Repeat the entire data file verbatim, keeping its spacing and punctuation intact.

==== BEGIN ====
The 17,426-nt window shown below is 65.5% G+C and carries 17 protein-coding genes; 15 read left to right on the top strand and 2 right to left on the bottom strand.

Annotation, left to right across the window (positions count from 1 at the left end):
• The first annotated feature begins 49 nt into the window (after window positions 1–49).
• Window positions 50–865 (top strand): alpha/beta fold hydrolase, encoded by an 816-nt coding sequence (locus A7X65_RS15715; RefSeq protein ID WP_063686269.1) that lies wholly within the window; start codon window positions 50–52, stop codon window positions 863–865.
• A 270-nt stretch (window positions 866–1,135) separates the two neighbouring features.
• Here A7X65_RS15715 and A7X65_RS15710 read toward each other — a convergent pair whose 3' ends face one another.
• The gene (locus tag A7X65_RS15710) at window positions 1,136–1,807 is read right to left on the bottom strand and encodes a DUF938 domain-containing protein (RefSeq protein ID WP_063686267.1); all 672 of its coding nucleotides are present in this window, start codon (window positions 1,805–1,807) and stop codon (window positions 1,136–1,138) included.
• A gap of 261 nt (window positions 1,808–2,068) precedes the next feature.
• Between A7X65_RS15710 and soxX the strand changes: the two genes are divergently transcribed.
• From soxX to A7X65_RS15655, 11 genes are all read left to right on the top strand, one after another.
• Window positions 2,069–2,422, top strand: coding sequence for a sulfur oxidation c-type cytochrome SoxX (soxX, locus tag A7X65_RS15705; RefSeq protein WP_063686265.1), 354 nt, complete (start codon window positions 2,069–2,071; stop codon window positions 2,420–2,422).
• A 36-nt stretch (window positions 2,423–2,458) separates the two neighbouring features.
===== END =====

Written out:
The 17,426-nt window shown below is 65.5% G+C and carries 17 protein-coding genes; 15 read left to right on the top strand and 2 right to left on the bottom strand.

Annotation, left to right across the window (positions count from 1 at the left end):
• The first annotated feature begins 49 nt into the window (after window positions 1–49).
• Window positions 50–865 (top strand): alpha/beta fold hydrolase, encoded by an 816-nt coding sequence (locus A7X65_RS15715; RefSeq protein ID WP_063686269.1) that lies wholly within the window; start codon window positions 50–52, stop codon window positions 863–865.
• A 270-nt stretch (window positions 866–1,135) separates the two neighbouring features.
• Here A7X65_RS15715 and A7X65_RS15710 read toward each other — a convergent pair whose 3' ends face one another.
• The gene (locus tag A7X65_RS15710) at window positions 1,136–1,807 is read right to left on the bottom strand and encodes a DUF938 domain-containing protein (RefSeq protein ID WP_063686267.1); all 672 of its coding nucleotides are present in this window, start codon (window positions 1,805–1,807) and stop codon (window positions 1,136–1,138) included.
• A gap of 261 nt (window positions 1,808–2,068) precedes the next feature.
• Between A7X65_RS15710 and soxX the strand changes: the two genes are divergently transcribed.
• From soxX to A7X65_RS15655, 11 genes are all read left to right on the top strand, one after another.
• Window positions 2,069–2,422, top strand: coding sequence for a sulfur oxidation c-type cytochrome SoxX (soxX, locus tag A7X65_RS15705; RefSeq protein WP_063686265.1), 354 nt, complete (start codon window positions 2,069–2,071; stop codon window positions 2,420–2,422).
• A 36-nt stretch (window positions 2,423–2,458) separates the two neighbouring features.